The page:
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Give him some credit where credit is due
Clearly, Hennepin County Board Member Jeff Johnson is running for governor in 2014. In his diatribe against Gov. Mark Dayton over the Vikings stadium funding troubles (“Call for repairs,” April 2), Johnson tries to sound bipartisan when including his Republican Party’s shared responsibility for passing the stadium legislation, then immediately shifts everything post-stadium-vote onto Dayton’s shoulders.
But then Johnson most disingenuously compares the stadium fiasco to Dayton’s compliance with federally established, U.S. Supreme Court-sanctioned health care improvements for all Minnesotans as “engineering a state-run health insurance exchange that will dramatically change the way Minnesotans purchase health care.”
Well, duh. That’s the whole intent of the law. Dayton is showing leadership in getting ahead of it, and, indeed, is not letting the federal government come in and establish its own version of the health exchange, which by all accounts would cost us even more.
Kevin Driscoll, St. Paul
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U.S. should be direct with its response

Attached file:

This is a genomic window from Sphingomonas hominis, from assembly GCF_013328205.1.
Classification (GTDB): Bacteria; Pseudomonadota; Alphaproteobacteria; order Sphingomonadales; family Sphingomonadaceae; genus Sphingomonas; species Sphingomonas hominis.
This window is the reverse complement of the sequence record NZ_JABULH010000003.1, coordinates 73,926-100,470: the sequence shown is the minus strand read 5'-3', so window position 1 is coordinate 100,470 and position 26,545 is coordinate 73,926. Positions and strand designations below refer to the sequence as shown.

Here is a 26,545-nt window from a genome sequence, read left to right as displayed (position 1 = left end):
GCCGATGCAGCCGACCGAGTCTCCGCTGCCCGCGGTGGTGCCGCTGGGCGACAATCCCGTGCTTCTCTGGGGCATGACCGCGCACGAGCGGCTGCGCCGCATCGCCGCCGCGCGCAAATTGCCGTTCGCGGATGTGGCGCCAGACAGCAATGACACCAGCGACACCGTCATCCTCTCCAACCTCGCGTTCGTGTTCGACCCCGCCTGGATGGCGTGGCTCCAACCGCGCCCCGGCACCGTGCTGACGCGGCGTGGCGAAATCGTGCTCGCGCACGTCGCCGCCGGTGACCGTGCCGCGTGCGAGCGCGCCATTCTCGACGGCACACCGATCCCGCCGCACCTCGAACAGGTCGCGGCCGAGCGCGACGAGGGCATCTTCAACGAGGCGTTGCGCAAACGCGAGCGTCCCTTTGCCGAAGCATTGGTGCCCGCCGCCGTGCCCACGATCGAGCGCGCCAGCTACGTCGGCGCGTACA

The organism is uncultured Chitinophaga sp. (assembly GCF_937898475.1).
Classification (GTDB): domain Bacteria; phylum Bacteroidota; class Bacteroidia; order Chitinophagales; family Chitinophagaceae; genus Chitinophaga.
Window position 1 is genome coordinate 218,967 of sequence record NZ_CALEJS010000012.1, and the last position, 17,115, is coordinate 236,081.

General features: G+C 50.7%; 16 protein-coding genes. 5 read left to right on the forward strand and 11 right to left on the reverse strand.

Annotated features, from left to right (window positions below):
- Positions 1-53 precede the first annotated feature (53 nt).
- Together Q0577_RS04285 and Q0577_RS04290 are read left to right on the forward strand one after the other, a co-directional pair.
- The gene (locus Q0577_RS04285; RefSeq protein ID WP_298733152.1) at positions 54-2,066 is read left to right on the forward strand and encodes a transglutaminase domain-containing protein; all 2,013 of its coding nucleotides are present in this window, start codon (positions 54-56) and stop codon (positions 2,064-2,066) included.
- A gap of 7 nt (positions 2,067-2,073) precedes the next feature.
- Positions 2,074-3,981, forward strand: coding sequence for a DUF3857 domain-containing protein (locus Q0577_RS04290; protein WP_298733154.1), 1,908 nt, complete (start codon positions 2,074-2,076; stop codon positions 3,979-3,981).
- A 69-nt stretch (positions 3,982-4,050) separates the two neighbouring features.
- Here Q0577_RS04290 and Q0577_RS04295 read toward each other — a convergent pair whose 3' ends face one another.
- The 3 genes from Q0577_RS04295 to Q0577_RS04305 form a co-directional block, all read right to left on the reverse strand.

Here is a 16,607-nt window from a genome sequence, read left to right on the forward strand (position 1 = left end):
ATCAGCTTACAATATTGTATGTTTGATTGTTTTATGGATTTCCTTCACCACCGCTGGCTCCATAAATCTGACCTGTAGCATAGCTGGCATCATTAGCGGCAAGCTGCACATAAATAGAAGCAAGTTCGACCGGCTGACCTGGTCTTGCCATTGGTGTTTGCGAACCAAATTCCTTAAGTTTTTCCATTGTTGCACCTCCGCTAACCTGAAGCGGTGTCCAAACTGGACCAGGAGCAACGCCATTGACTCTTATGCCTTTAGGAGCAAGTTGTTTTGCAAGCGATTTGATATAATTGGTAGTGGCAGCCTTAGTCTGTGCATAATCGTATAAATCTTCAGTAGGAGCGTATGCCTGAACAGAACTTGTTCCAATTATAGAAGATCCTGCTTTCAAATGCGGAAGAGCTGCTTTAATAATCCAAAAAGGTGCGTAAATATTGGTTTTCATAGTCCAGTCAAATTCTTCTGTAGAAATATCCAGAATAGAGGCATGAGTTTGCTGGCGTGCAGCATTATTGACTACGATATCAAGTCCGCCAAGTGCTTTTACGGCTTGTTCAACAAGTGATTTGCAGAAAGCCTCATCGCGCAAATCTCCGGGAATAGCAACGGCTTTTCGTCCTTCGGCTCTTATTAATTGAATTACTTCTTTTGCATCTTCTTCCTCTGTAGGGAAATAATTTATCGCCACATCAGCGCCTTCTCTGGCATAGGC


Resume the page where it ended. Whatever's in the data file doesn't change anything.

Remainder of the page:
If there has ever been a case for a preemptive strike, this must be it (“U.S. should be careful with its responses,” Readers Write, April 2). I need not reiterate the threats. They are more than clear. Are we to wait until something evil happens, and then respond? I think not. There is a 28-year-old dictating the future of the world.
Isn’t a good offense a part of a good defense? Lock and load. I have nothing against 28-year-olds, but I fail to understand how the tail can wag the dog.
Where are China, Japan, and South Korea on this issue? These are all economic powerhouses. Why is the ball in our court only?
H.M.Gabriel, Brooklyn Center
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'YOU DON’T SAY’
Thank you so much; I really get it now
At the bottom of L.K. Hanson’s “You Don’t Say” cartoon on the Opinion Exchange page April 1, we are urged to “figure it out and do something about it now” after learning that charming people never vote Republican and tedious people never vote Democratic. We also are told that charming people like to try new experiences; enjoy dogs and cats, and read novels, whereas Republican voters (i.e., the tedious) do none of those things.
The Opinion section is produced by the Editorial Department to foster discussion about key issues. The Editorial Board represents the institutional voice of the Star Tribune and operates independently of the newsroom.